At long last, and just squeaking into the final weeks of the Balanchine centennial, my review of the two recent Balanchine biographies runs in the Chronicle. I should add that the year timeline on the Croce book is the official word from the publisher, and not a promise of punctuality seeing as deadlines can be surprisingly malleable things:

“As the opening chords of Tchaikovsky’s “Serenade for Strings” swell, 17 women stand like a grove of trees in moonlight, one arm raised as though to shield their faces from the divine. George Balanchine created “Serenade” in 1934, just months after arriving in America, and 70 years later it still leaves dance lovers in meditative awe.

This vision of tulle skirts and spiritual yearning is just one manifestation of a genius capable of evoking the grandeur of imperial Russia, the jazzy athleticism of America and the romanticism of France — sometimes all in the same ballet. But Balanchine’s stylistic breadth doesn’t even begin to tell the story of his stature. Balanchine made ballet a legitimate art in a country once hostile to the form. He made dances of such depth, musicality and startling modernism that leading painters and poets flocked to see them. In 2004, to mark what would have been his 100th birthday, at least 68 companies around the globe danced Balanchine ballets.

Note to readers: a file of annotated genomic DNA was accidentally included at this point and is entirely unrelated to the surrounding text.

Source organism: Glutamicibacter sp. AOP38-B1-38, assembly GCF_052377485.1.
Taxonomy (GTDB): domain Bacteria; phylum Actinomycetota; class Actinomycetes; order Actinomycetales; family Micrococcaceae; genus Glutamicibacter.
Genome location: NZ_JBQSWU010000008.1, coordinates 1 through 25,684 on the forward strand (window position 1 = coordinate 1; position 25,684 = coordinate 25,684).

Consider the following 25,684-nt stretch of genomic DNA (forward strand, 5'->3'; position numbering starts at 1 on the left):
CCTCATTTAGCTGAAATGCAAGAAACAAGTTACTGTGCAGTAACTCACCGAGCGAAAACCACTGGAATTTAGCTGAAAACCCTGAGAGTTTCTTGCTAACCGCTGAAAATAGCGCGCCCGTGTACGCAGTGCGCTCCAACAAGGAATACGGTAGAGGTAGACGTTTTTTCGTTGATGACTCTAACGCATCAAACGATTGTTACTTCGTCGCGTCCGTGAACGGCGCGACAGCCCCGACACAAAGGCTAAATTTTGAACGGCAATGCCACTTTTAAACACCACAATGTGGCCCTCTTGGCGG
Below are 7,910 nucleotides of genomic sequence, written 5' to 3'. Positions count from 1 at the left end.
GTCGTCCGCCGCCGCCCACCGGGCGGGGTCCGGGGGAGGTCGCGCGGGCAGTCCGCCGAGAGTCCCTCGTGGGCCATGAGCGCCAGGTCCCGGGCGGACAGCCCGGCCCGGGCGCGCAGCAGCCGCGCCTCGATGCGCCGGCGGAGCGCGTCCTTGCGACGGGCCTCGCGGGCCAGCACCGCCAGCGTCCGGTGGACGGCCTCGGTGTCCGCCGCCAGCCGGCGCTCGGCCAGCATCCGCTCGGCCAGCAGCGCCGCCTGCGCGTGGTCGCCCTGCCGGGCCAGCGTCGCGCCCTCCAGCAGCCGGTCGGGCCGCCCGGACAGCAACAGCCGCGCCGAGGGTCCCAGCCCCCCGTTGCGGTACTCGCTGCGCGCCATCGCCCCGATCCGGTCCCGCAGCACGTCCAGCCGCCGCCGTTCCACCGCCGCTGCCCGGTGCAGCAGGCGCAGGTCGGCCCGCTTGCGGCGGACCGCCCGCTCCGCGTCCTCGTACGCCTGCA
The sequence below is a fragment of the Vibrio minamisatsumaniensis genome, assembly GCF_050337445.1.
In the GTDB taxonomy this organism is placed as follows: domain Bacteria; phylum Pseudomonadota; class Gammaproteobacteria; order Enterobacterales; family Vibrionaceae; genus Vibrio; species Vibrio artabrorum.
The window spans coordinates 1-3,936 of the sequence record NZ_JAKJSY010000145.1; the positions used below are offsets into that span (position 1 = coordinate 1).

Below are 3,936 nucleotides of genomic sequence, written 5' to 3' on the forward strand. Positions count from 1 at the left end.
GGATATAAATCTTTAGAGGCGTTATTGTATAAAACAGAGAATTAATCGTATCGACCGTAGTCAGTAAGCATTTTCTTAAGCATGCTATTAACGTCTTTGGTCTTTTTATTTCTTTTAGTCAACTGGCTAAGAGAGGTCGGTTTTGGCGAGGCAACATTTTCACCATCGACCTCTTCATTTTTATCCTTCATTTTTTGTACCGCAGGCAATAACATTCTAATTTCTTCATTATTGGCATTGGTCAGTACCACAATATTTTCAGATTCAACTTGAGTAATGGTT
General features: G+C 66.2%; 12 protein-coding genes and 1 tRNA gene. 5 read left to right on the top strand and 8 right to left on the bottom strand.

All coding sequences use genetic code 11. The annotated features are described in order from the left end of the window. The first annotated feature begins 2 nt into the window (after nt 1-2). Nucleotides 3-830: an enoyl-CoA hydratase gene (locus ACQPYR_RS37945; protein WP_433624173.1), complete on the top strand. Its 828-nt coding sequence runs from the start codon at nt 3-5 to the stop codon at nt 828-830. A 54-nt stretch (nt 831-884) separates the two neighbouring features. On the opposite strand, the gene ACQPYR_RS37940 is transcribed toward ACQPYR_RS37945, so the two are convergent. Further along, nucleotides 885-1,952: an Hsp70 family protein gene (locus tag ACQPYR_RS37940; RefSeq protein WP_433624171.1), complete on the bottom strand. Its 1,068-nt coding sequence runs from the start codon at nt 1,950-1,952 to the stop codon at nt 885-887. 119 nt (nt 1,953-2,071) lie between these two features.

Now at the twilight of that centennial, two slim books have appeared to celebrate his life. Committed ballet fans will have to wait a year more for the long-promised study of Balanchine’s work by Arlene Croce, the former New Yorker dance writer and his leading living critic. But readers could do worse than to bide their time with new biographies by Terry Teachout and Robert Gottlieb, both short, for the most part engagingly written and designed to appeal to the general arts fan just encountering Balanchine’s legacy.”

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